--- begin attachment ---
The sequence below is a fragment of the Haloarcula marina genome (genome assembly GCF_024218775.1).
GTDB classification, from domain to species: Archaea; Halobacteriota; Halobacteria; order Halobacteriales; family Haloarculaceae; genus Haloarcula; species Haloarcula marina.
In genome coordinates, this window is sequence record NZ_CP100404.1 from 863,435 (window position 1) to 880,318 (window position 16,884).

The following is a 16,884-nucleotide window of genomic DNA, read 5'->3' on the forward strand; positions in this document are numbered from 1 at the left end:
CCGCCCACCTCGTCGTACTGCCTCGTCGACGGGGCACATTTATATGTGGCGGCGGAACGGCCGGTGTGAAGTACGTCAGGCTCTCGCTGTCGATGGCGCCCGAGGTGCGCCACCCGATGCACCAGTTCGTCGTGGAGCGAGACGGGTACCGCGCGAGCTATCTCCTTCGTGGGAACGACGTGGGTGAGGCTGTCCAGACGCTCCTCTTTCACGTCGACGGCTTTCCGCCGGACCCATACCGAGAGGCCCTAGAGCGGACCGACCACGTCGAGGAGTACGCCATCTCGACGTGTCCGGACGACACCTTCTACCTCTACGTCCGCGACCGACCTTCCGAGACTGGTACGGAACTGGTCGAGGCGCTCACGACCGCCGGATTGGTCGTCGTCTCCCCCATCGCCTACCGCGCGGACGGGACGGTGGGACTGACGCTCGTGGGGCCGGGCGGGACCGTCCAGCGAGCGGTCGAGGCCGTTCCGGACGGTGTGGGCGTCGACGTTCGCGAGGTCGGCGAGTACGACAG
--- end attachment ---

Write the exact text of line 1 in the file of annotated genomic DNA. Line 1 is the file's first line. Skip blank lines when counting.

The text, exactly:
The sequence below is a fragment of the Haloarcula marina genome (genome assembly GCF_024218775.1).